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The Cutback: Running Back Start/Sit Week 9

Week 9 is here, and @GBridgfordnfl is back to provide you with your weekly starts and sits, and we’re here to talk running backs.

Welcome Back! Week 9 is here, and the DynastyNerds writers are back once again to provide you with your weekly starts and sits. We will be making our recommendations based on weekly consensus PPR rankings from FantasyPros. Here are the cast and the position groups they will be covering to help you win your week. Follow their socials, and be sure to check out their picks for this week as well.

A Quick Note: These are recommendations based on matchups, previous performance and other contributing factors. These are not law. Any questions? The DMs are always open. 

Week 8 Hit/Miss Recap

*Hits and misses will be defined as whether or not a player finishes inside the top 24.*


Melvin Gordon III: Hit – RB22

Darrell Henderson: Miss – RB37


D’Andre Swift: Hit – RB45

Justin Jackson: Miss – RB9

Devonta Freeman: Did Not Play

This week was equal parts weird and lucky. For Gordon, we were banking on the absence of teammate Phillip Lindsay. Lindsay played, but it didn’t matter as Gordon still managed to finish in the top 24. For the Rams, Henderson saw his team fall behind early, and his role was zapped instantly. He played just 19 percent of the snaps, which was far-and-away the fewest he had seen since Week 1. If the team sees more big deficits moving forward, this could be a troubling trend.

For the sits, we went 1-of-2, as Freeman missed the game. Swift got shut down by the Indianapolis Colts’ defense, and that was expected. He’ll have better weeks because his matchups just won’t be this hard every week. For Jackson, he put all of Kelley into his rear-view mirror. After splitting snaps, he fully captured the entire role, and he got a lot of touches when the team was up big on the Denver Broncos.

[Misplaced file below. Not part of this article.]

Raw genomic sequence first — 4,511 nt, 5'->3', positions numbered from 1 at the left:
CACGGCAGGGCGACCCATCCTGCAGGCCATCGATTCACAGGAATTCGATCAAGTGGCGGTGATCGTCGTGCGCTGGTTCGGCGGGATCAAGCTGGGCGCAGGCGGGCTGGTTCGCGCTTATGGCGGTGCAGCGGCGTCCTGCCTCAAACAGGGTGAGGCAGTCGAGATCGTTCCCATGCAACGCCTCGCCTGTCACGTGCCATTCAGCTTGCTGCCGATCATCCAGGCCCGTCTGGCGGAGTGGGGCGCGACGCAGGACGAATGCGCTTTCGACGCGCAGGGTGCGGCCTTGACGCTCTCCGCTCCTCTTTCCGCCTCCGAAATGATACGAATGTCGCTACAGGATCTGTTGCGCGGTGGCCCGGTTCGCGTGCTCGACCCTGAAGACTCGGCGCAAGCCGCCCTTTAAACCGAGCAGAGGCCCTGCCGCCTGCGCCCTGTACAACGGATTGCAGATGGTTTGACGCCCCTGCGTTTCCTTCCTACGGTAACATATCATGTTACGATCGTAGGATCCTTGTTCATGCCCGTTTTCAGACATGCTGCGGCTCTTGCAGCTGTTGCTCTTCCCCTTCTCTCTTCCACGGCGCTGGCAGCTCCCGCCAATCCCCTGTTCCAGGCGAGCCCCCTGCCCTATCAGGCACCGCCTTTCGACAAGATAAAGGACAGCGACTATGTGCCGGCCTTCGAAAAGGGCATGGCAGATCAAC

Damien Harris, New England Patriots

There have been some rumblings in the fantasy-Twitter world that Harris is just a flash in the pan rather than a long-term thing. However, with how this team is currently constructed, he’s set up for success better than just about any other player on this offense. There are next-to-no receiving options, and, for all of their struggles, the team should still be leading on Monday night against the New York Jets.

Sony Michel continues to deal with an injury, and, as long as Harris is healthy, he’s going to be the lead back without any competition. James White and Rex Burkhead may cut into some of the receiving work, but Harris takes nearly all of the carries. As we’ve always said, volume reigns supreme in the world of fantasy.